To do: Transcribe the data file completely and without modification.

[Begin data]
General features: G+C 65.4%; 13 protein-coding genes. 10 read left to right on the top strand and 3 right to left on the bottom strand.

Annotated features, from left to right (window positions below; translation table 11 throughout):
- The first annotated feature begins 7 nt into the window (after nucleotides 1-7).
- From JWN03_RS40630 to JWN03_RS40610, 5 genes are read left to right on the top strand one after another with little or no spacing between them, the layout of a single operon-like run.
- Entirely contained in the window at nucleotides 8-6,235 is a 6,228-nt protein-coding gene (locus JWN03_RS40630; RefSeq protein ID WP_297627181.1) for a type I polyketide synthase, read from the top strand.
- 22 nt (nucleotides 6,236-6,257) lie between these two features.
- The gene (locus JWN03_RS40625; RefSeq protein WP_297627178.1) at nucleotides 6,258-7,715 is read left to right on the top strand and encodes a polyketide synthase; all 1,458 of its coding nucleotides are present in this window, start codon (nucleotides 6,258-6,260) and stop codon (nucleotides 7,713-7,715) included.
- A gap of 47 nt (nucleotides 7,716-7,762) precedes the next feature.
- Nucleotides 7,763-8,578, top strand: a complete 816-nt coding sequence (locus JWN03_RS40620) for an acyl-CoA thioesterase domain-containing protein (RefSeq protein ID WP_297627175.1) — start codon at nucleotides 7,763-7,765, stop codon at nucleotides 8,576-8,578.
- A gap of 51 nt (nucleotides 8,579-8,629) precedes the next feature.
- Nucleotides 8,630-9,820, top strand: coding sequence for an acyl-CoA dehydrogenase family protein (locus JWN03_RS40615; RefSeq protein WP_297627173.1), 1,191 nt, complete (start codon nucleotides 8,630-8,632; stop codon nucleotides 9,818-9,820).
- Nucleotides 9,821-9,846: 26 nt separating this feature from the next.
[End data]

General features: G+C 65.4%; 13 protein-coding genes. 10 read left to right on the top strand and 3 right to left on the bottom strand.

Annotated features, from left to right (window positions below; translation table 11 throughout):
- The first annotated feature begins 7 nt into the window (after nucleotides 1-7).
- From JWN03_RS40630 to JWN03_RS40610, 5 genes are read left to right on the top strand one after another with little or no spacing between them, the layout of a single operon-like run.
- Entirely contained in the window at nucleotides 8-6,235 is a 6,228-nt protein-coding gene (locus JWN03_RS40630; RefSeq protein ID WP_297627181.1) for a type I polyketide synthase, read from the top strand.
- 22 nt (nucleotides 6,236-6,257) lie between these two features.
- The gene (locus JWN03_RS40625; RefSeq protein WP_297627178.1) at nucleotides 6,258-7,715 is read left to right on the top strand and encodes a polyketide synthase; all 1,458 of its coding nucleotides are present in this window, start codon (nucleotides 6,258-6,260) and stop codon (nucleotides 7,713-7,715) included.
- A gap of 47 nt (nucleotides 7,716-7,762) precedes the next feature.
- Nucleotides 7,763-8,578, top strand: a complete 816-nt coding sequence (locus JWN03_RS40620) for an acyl-CoA thioesterase domain-containing protein (RefSeq protein ID WP_297627175.1) — start codon at nucleotides 7,763-7,765, stop codon at nucleotides 8,576-8,578.
- A gap of 51 nt (nucleotides 8,579-8,629) precedes the next feature.
- Nucleotides 8,630-9,820, top strand: coding sequence for an acyl-CoA dehydrogenase family protein (locus JWN03_RS40615; RefSeq protein WP_297627173.1), 1,191 nt, complete (start codon nucleotides 8,630-8,632; stop codon nucleotides 9,818-9,820).
- Nucleotides 9,821-9,846: 26 nt separating this feature from the next.